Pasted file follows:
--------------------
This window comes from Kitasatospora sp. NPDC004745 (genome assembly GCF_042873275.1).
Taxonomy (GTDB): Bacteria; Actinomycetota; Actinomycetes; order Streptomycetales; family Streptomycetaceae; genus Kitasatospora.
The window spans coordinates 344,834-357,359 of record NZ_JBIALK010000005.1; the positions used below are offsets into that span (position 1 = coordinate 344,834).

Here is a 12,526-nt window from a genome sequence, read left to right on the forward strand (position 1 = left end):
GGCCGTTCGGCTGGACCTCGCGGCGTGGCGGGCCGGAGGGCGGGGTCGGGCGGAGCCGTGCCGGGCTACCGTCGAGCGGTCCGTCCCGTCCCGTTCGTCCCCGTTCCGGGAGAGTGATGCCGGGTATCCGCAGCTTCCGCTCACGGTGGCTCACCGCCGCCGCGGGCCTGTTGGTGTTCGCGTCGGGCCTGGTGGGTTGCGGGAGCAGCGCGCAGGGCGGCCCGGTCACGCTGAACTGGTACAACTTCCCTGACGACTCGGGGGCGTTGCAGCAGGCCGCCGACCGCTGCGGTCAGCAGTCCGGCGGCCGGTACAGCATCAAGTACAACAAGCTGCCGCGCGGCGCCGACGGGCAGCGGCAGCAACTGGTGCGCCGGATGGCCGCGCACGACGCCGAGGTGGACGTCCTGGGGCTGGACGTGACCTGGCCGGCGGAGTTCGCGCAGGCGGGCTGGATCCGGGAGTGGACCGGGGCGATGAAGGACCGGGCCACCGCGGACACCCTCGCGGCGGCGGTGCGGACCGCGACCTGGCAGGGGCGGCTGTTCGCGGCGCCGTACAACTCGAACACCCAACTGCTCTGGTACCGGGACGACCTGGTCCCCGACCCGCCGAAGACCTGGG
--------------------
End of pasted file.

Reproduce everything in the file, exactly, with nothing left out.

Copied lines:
This window comes from Kitasatospora sp. NPDC004745 (genome assembly GCF_042873275.1).
Taxonomy (GTDB): Bacteria; Actinomycetota; Actinomycetes; order Streptomycetales; family Streptomycetaceae; genus Kitasatospora.
The window spans coordinates 344,834-357,359 of record NZ_JBIALK010000005.1; the positions used below are offsets into that span (position 1 = coordinate 344,834).

Here is a 12,526-nt window from a genome sequence, read left to right on the forward strand (position 1 = left end):
GGCCGTTCGGCTGGACCTCGCGGCGTGGCGGGCCGGAGGGCGGGGTCGGGCGGAGCCGTGCCGGGCTACCGTCGAGCGGTCCGTCCCGTCCCGTTCGTCCCCGTTCCGGGAGAGTGATGCCGGGTATCCGCAGCTTCCGCTCACGGTGGCTCACCGCCGCCGCGGGCCTGTTGGTGTTCGCGTCGGGCCTGGTGGGTTGCGGGAGCAGCGCGCAGGGCGGCCCGGTCACGCTGAACTGGTACAACTTCCCTGACGACTCGGGGGCGTTGCAGCAGGCCGCCGACCGCTGCGGTCAGCAGTCCGGCGGCCGGTACAGCATCAAGTACAACAAGCTGCCGCGCGGCGCCGACGGGCAGCGGCAGCAACTGGTGCGCCGGATGGCCGCGCACGACGCCGAGGTGGACGTCCTGGGGCTGGACGTGACCTGGCCGGCGGAGTTCGCGCAGGCGGGCTGGATCCGGGAGTGGACCGGGGCGATGAAGGACCGGGCCACCGCGGACACCCTCGCGGCGGCGGTGCGGACCGCGACCTGGCAGGGGCGGCTGTTCGCGGCGCCGTACAACTCGAACACCCAACTGCTCTGGTACCGGGACGACCTGGTCCCCGACCCGCCGAAGACCTGGG